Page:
cd /bootdisks; cat bareacpi.i >/dev/fd0
cd /rootdisks; cat install.1 >/dev/fd0;
cat install.2 >/dev/fd0
cat pcmcia.dsk > /dev/fd0
cat network.dsk >/dev/fd0

Boot like usual with bareacpi.i,install.1,install.2 then
insert pcmcia.dsk into fd0, pcmcia <CR>
insert network.dsk into fd0, network <CR> (should see the ethx device detected)

The rest is not interesting if u had ever done nfs install, I mounted nfs manually, n install through premounted directory.
 
Old 12-20-2003, 05:44 PM   #7
gargamel
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I can do the same with Slackware-9.1 stable, but with the disk image of the pcmcia supplemental disk my network adapter doesn't work. That it works for you may mean that not all is wrong with that disk in Slackware-current. It's probably a bug in the module for my PCCard network adapter, then (Realtek 8139 driver). Or do you have the same driver in use? Then I'd have to rethink...

BTW, I never needed the network supplemental disk, as my laptop will not be used as server.

Thanks!
 
Old 12-20-2003, 08:35 PM   #8
kiko
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No my nic on laptop isn't a realtek 8139, it is a ether-express-somewut from intel.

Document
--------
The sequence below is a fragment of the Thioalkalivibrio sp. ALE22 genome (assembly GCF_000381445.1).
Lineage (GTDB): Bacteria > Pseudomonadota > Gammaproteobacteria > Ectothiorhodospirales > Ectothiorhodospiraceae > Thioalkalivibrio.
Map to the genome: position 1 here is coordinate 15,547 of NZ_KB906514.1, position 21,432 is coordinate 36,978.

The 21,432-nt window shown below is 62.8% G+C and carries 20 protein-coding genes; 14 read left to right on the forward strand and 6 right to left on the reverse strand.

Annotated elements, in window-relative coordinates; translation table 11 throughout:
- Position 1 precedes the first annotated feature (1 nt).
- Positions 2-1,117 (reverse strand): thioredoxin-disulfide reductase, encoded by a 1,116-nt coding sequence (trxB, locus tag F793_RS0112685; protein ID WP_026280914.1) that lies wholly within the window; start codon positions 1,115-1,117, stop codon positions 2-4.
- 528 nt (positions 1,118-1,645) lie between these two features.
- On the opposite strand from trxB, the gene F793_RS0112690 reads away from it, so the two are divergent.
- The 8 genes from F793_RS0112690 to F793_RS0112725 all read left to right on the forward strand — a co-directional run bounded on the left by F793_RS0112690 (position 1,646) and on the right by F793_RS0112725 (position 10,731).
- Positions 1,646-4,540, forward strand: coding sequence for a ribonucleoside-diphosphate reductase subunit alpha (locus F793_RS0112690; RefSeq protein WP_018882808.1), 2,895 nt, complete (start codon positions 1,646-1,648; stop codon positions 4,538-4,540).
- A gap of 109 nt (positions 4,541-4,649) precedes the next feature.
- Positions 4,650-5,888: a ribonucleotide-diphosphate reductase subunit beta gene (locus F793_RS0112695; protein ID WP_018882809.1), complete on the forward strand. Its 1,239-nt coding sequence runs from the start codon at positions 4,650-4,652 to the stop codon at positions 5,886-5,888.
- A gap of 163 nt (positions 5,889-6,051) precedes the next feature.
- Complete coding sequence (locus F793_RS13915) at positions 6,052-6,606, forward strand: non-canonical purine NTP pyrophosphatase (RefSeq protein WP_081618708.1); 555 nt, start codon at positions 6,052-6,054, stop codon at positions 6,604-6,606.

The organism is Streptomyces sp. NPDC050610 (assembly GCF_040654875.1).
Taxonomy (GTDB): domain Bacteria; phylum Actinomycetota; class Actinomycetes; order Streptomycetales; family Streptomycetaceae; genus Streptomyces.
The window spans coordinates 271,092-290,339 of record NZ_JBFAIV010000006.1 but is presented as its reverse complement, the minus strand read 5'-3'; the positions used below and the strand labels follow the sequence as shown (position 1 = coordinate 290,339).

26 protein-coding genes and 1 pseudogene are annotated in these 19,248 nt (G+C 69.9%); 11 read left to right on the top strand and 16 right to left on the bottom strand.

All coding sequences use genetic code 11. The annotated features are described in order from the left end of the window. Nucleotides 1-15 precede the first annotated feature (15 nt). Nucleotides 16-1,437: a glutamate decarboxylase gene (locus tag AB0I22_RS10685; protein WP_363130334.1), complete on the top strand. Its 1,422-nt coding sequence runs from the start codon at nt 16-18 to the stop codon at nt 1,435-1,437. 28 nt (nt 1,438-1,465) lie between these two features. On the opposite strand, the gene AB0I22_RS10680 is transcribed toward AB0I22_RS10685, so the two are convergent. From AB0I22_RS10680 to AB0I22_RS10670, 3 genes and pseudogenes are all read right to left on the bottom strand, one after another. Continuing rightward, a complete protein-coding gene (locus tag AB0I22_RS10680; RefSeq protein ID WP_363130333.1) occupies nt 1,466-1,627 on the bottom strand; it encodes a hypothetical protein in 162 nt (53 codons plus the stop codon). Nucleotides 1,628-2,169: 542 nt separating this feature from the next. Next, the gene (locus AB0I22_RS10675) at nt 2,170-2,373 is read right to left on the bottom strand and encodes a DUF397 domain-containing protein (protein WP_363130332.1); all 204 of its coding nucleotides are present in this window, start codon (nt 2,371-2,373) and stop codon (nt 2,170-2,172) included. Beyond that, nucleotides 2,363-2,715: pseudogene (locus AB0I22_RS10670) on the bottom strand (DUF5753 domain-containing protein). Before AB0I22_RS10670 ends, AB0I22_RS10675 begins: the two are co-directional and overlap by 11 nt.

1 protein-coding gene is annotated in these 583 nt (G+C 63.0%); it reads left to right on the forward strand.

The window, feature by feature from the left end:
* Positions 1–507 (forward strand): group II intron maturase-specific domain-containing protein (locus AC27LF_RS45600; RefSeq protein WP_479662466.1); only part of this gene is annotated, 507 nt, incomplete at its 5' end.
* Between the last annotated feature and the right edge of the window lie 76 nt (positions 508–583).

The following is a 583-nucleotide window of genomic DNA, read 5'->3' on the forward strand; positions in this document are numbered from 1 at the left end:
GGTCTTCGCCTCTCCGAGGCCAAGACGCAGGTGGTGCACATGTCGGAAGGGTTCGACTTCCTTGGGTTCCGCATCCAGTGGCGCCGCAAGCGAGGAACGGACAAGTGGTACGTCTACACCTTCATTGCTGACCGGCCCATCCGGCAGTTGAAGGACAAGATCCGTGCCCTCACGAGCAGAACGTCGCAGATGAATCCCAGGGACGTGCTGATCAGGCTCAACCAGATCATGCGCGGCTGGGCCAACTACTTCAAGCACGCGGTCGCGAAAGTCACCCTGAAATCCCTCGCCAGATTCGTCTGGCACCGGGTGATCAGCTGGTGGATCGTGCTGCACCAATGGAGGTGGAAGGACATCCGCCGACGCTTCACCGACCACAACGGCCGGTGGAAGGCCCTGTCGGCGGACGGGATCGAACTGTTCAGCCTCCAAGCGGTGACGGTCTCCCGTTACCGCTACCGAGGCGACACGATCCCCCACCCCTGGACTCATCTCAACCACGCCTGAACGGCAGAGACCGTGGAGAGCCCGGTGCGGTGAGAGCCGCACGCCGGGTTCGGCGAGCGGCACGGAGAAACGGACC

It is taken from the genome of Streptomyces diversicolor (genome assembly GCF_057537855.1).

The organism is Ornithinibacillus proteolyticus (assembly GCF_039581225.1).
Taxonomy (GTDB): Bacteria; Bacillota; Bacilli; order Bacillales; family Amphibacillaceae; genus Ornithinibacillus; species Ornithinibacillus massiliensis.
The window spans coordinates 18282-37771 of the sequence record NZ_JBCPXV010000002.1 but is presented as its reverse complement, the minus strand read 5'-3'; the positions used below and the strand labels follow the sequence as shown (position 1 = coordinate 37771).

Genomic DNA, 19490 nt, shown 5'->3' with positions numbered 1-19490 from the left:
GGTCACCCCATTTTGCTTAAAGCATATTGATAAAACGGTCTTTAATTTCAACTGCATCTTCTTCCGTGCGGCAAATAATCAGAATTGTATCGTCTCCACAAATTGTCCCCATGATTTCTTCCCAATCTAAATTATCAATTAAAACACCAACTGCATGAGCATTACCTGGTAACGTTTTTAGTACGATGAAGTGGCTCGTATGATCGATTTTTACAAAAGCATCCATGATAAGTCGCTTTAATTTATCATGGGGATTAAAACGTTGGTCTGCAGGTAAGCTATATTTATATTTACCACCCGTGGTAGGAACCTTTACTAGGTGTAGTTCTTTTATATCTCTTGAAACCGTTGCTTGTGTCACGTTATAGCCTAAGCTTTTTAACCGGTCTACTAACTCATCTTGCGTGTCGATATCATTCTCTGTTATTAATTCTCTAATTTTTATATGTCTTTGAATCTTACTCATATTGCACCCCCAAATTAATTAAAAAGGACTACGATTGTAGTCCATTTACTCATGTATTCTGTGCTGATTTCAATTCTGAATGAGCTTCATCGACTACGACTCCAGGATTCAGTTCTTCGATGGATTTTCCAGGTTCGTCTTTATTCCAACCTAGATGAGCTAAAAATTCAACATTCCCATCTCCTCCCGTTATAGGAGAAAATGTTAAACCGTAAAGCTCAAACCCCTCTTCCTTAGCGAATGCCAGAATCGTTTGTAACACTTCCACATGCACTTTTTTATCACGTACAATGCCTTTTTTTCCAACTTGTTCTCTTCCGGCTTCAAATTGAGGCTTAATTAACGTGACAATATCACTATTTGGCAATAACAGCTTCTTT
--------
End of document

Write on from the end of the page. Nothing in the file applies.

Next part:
according to /rootdisks/README.TXT:

pcmcia.dsk This supplemental disk provides support for laptop devices. It
allows installing through a network or CD-ROM drive card. To
use this disk to scan for PCMCIA devices (this is only done if
you need to use them DURING the installation), you enter 'pcmcia'
after loading the 'install' disks and logging in.

network.dsk This supplemental disk provides support for ethernet cards. To
use this disk to scan for network devices (this is only done if
you need to use them DURING the installation), you enter 'network'
after loading the 'install' disks and logging in.

So pcmcia.dsk should also support network install, but am doubted a little bit therefore I prepare also that network.dsk into diskett. N in fact after given "pcmcia" on the prompt there is no NIC detection activity, but after give "network" it does the network detection ..